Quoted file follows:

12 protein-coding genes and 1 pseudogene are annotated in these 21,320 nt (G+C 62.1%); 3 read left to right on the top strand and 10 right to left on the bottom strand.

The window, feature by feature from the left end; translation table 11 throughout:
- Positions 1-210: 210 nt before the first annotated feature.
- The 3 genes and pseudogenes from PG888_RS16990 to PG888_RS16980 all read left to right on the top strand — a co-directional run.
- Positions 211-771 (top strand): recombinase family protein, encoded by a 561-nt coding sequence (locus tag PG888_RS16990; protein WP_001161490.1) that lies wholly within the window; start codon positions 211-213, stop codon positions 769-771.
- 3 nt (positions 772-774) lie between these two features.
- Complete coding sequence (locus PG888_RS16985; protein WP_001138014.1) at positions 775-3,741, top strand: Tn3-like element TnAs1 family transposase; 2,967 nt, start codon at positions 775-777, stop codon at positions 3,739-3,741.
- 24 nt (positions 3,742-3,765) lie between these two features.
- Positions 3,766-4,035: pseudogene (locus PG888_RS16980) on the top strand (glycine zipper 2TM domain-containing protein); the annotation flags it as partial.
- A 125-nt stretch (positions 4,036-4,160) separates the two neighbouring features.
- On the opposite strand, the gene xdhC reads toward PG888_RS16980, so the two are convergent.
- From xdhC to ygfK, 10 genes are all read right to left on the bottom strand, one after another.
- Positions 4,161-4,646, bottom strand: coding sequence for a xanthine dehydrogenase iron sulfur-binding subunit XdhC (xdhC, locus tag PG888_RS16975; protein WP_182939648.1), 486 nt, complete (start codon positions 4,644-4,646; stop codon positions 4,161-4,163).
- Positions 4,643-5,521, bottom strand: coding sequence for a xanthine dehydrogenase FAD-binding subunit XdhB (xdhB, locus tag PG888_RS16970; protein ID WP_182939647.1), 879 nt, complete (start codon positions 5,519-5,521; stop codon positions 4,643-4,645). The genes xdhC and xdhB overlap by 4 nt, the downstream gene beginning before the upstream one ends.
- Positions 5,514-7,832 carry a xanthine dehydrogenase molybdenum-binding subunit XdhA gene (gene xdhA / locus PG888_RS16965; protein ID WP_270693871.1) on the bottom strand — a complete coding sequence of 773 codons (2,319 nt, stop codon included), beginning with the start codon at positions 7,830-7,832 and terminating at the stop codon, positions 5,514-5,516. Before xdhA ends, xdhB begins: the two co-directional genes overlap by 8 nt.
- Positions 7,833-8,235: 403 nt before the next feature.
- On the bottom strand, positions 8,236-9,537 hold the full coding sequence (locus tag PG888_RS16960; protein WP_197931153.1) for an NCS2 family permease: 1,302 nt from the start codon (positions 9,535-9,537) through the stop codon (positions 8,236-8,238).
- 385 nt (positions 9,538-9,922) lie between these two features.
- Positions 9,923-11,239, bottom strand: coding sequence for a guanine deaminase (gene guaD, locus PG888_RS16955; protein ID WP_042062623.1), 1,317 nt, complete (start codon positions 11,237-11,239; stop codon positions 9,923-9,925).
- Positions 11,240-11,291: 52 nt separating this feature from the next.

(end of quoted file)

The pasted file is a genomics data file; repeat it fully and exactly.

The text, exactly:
12 protein-coding genes and 1 pseudogene are annotated in these 21,320 nt (G+C 62.1%); 3 read left to right on the top strand and 10 right to left on the bottom strand.

The window, feature by feature from the left end; translation table 11 throughout:
- Positions 1-210: 210 nt before the first annotated feature.
- The 3 genes and pseudogenes from PG888_RS16990 to PG888_RS16980 all read left to right on the top strand — a co-directional run.
- Positions 211-771 (top strand): recombinase family protein, encoded by a 561-nt coding sequence (locus tag PG888_RS16990; protein WP_001161490.1) that lies wholly within the window; start codon positions 211-213, stop codon positions 769-771.
- 3 nt (positions 772-774) lie between these two features.
- Complete coding sequence (locus PG888_RS16985; protein WP_001138014.1) at positions 775-3,741, top strand: Tn3-like element TnAs1 family transposase; 2,967 nt, start codon at positions 775-777, stop codon at positions 3,739-3,741.
- 24 nt (positions 3,742-3,765) lie between these two features.
- Positions 3,766-4,035: pseudogene (locus PG888_RS16980) on the top strand (glycine zipper 2TM domain-containing protein); the annotation flags it as partial.
- A 125-nt stretch (positions 4,036-4,160) separates the two neighbouring features.
- On the opposite strand, the gene xdhC reads toward PG888_RS16980, so the two are convergent.
- From xdhC to ygfK, 10 genes are all read right to left on the bottom strand, one after another.
- Positions 4,161-4,646, bottom strand: coding sequence for a xanthine dehydrogenase iron sulfur-binding subunit XdhC (xdhC, locus tag PG888_RS16975; protein WP_182939648.1), 486 nt, complete (start codon positions 4,644-4,646; stop codon positions 4,161-4,163).
- Positions 4,643-5,521, bottom strand: coding sequence for a xanthine dehydrogenase FAD-binding subunit XdhB (xdhB, locus tag PG888_RS16970; protein ID WP_182939647.1), 879 nt, complete (start codon positions 5,519-5,521; stop codon positions 4,643-4,645). The genes xdhC and xdhB overlap by 4 nt, the downstream gene beginning before the upstream one ends.
- Positions 5,514-7,832 carry a xanthine dehydrogenase molybdenum-binding subunit XdhA gene (gene xdhA / locus PG888_RS16965; protein ID WP_270693871.1) on the bottom strand — a complete coding sequence of 773 codons (2,319 nt, stop codon included), beginning with the start codon at positions 7,830-7,832 and terminating at the stop codon, positions 5,514-5,516. Before xdhA ends, xdhB begins: the two co-directional genes overlap by 8 nt.
- Positions 7,833-8,235: 403 nt before the next feature.
- On the bottom strand, positions 8,236-9,537 hold the full coding sequence (locus tag PG888_RS16960; protein WP_197931153.1) for an NCS2 family permease: 1,302 nt from the start codon (positions 9,535-9,537) through the stop codon (positions 8,236-8,238).
- 385 nt (positions 9,538-9,922) lie between these two features.
- Positions 9,923-11,239, bottom strand: coding sequence for a guanine deaminase (gene guaD, locus PG888_RS16955; protein ID WP_042062623.1), 1,317 nt, complete (start codon positions 11,237-11,239; stop codon positions 9,923-9,925).
- Positions 11,240-11,291: 52 nt separating this feature from the next.